The Anonymous Widower

Could Highbury & Islington And Canada Water Stations Be Connected By A Twelve Trains Per Hour Service?

This article on IanVisits, is entitled More Frequent Trains And A New Station For The London Overground.

This is said.

In a statement, the government agreed to requests for £80.8 million from the GLA to support transport upgrades so that 14,000 homes can be built along the East London Line.

Upgrades include

  • New Bermondsey station, which was originally to be called Surrey Canal Road, will be built.
  • A second entrance will be built at Surrey Quays station.
  • Frequency between Dalston Junction and Clapham Junction stations will be increased from four trains per hour (tph) to six tph.
  • Frequency between Highbury & Islington and Crystal Palace stations will be increased from four tph to six tph.

The frequency upgrades will mean twenty tph between Dalston Junction and Surrey Quays stations, or a tyrain every three minutes as opposed to the  current three minutes and forty-five seconds.

Consider the section of the East London Line that I use most between Highbury & Islington and Canada Water stations via Whitechapel station.

  • Highbury & Islington station has good connections to the Victoria Line, the Northern City Line and the North London Line.
  • Highbury & Islington station is the thirteenth busiest station in the UK.
  • Whitechapel station has good connections to the District and Hammersmith & City Lines, which have recently been increased in Frequency.
  • Whitechapel station will be on Crossrail, when it opens.
  • Canada Water station has a good step-free connection to the Jubilee Line.
  • Canada Water station is the seventeenth busiest station in the UK.
  • Currently, the frequency between Highbury & Islington and Canada Water station is eight tph and after the improvements it will be ten tph.

The frequency increase is to be welcomed but I wonder if it could be better.

Would it be possible that in addition to the proposed changes, the West Croydon and Clapham Junction services should swap Northern terminals, as they do on Sundays.

This would not affect any services South of Dalston Junction, but it would increase the number of services between Dalston Junction and Highbury & Islington via Canonbury to twelve tph.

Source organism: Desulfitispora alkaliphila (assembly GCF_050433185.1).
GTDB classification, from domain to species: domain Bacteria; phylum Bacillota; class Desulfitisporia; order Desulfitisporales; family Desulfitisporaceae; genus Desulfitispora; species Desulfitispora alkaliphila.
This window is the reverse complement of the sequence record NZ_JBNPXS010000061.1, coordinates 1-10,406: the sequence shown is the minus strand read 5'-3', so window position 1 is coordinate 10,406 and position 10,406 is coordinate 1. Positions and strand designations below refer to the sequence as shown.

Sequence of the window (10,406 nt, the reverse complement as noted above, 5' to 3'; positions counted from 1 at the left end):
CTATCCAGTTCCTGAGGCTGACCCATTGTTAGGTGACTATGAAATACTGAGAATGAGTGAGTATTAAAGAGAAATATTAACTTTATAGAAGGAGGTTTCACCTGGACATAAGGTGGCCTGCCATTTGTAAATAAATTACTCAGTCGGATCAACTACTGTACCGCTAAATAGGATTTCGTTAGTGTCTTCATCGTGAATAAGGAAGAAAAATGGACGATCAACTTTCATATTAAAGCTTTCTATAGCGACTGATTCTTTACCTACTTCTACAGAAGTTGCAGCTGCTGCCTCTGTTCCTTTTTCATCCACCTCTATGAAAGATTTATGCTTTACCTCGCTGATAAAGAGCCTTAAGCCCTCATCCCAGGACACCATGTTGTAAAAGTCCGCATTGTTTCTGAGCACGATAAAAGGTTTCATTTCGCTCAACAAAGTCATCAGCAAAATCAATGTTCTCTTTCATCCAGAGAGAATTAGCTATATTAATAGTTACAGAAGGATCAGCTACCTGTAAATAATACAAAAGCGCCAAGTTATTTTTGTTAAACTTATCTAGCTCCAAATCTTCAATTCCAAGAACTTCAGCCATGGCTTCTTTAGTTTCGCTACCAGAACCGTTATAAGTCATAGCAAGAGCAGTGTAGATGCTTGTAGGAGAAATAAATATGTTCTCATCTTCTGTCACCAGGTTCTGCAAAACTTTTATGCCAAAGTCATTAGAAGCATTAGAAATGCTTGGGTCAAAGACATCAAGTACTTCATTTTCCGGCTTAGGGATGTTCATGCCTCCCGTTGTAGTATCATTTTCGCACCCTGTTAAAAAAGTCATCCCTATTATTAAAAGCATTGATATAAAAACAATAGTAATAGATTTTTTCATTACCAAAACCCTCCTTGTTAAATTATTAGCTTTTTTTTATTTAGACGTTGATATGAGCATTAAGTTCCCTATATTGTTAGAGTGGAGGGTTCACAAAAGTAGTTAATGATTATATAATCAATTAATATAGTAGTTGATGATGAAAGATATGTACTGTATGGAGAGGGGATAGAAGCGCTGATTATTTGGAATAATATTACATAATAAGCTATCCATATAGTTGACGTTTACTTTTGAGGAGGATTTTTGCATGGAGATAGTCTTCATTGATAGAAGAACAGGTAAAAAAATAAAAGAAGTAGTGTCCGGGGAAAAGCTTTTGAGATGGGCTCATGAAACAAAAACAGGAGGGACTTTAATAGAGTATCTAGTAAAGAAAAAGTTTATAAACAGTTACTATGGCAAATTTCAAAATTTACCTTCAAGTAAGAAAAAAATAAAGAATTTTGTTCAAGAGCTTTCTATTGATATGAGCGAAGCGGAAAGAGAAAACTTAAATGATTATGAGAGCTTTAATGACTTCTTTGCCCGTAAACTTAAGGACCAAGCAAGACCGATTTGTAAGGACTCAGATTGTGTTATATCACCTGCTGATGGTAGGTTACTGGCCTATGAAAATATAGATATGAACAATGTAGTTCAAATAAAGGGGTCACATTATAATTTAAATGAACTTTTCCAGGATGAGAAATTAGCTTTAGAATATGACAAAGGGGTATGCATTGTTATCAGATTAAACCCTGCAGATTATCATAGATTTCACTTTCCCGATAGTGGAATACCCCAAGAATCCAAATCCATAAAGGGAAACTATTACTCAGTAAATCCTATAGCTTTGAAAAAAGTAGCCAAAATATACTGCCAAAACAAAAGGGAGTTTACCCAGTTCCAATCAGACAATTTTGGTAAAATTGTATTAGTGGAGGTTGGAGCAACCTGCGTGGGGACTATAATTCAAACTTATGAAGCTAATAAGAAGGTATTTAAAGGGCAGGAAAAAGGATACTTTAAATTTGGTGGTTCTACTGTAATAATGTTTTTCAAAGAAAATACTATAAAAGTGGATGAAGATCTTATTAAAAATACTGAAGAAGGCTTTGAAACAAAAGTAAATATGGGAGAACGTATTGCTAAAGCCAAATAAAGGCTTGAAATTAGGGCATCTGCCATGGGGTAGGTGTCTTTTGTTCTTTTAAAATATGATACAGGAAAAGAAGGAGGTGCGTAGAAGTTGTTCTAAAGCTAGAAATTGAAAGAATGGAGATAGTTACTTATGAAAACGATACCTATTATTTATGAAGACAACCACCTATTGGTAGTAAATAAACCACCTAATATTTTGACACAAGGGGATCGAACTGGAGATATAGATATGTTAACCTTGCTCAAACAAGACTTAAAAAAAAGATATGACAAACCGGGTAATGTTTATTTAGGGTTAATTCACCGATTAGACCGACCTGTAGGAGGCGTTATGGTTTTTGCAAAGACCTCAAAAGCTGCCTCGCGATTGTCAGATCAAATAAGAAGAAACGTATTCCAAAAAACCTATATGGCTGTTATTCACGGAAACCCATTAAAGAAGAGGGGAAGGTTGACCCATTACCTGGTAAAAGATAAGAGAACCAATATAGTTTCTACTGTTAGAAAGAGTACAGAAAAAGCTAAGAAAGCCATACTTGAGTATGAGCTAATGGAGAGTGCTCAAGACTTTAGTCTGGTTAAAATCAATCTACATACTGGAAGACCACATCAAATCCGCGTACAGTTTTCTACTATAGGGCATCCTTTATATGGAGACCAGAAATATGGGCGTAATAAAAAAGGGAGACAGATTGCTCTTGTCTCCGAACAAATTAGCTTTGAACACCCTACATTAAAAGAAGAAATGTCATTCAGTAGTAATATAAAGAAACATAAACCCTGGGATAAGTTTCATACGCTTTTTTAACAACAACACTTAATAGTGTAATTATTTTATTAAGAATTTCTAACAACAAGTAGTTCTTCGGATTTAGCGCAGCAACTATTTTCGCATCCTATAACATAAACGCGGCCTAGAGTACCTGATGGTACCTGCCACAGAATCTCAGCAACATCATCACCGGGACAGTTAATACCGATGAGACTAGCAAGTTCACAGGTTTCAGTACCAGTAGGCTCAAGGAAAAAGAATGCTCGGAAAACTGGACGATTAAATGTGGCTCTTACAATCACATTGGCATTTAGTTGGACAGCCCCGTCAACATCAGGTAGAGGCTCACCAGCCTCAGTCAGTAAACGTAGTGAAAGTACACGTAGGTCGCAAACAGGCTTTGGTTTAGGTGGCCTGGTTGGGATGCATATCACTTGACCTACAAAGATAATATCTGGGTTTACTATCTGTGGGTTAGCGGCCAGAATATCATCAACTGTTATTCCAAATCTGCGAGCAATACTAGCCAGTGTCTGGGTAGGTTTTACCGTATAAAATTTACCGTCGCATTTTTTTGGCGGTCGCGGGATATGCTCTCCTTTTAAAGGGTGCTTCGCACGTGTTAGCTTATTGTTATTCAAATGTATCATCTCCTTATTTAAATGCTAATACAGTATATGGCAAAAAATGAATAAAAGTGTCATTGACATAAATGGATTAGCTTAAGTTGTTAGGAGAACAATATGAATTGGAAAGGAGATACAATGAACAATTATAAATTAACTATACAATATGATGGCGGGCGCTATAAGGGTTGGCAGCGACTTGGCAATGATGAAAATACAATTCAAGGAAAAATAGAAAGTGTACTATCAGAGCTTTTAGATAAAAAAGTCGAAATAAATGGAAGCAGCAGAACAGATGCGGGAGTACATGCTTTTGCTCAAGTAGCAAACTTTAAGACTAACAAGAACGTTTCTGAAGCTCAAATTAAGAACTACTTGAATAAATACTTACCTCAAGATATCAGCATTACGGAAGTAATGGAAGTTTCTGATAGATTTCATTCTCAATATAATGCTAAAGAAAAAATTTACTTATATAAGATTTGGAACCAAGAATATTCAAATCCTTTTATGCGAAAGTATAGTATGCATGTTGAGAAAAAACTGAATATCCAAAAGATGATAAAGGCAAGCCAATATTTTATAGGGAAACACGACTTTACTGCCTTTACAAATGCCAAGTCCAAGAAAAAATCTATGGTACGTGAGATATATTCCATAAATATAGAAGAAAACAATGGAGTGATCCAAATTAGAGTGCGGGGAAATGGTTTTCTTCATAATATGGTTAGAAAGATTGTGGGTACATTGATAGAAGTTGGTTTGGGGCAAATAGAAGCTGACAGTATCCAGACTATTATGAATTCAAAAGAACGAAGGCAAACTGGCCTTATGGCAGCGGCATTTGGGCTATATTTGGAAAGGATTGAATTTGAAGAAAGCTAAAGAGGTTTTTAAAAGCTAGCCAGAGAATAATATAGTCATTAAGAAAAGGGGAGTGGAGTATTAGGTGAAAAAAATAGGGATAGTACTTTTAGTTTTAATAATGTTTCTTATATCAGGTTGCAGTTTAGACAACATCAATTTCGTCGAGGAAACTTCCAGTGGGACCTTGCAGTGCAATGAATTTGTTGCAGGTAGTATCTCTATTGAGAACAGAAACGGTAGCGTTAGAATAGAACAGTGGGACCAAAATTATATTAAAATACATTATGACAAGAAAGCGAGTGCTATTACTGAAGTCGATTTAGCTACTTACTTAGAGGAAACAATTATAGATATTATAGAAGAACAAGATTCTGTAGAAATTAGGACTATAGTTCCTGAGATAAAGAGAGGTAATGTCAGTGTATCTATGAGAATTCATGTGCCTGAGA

This would give several benefits.

  1. Passengers changing from the North London Line to go South, would have an easier change at the less-crowded Canonbury station, rather than Highbury & Islington. Canonbury has only one Southbound platform, simpler passenger flows, is fully step-free and as the trains on the East London Line, will be at a higher frequency, the waiting time would be less and a maximum of just five minutes.
  2. Passengers could avoid the cramped Dalston Kingsland, which is not step-free, on many journeys.
  3. Half the trains going North through Dalston Junction would have a cross-platform interchange with the Westbound North London Line at Highbury & Islington.
  4. Passengers going South from Dalston Junction wouldn’t dither about at the bottom of the stairs, trying to ascertain, which train is going first. As there would be sixteen trains per hour leaving on the left island Platform 3/4, only passengers going to New Cross would go right.
  5. Dalston Kingsland and Highbury & Islington is one of the busiest Peak Hour services in the UK. Twelve trains per hour on the alternative route might ease the congestion.
  6. The increased frequency might help, when Arsenal are playing at home.
  7. In some ways, maximising the service between Dalston Junction and Highbury & Islington, compensates for the annoying cut-back of the 277 bus service.

I do feel that swapping the two services so that both six train per hour services terminate at Highbury & Islington could be beneficial.

Hopefully, TfL have got there first! Unless of course, there’s an operational reason, why the swap can’t be done!

 

October 30, 2019 Posted by | Transport | , , , , , , | Leave a comment

Penge Interchange

This map from carto.metro.free.fr shows the lines through Penge West and Penge East stations.

The two stations are a valid out-of-station interchange, but neither is step-free.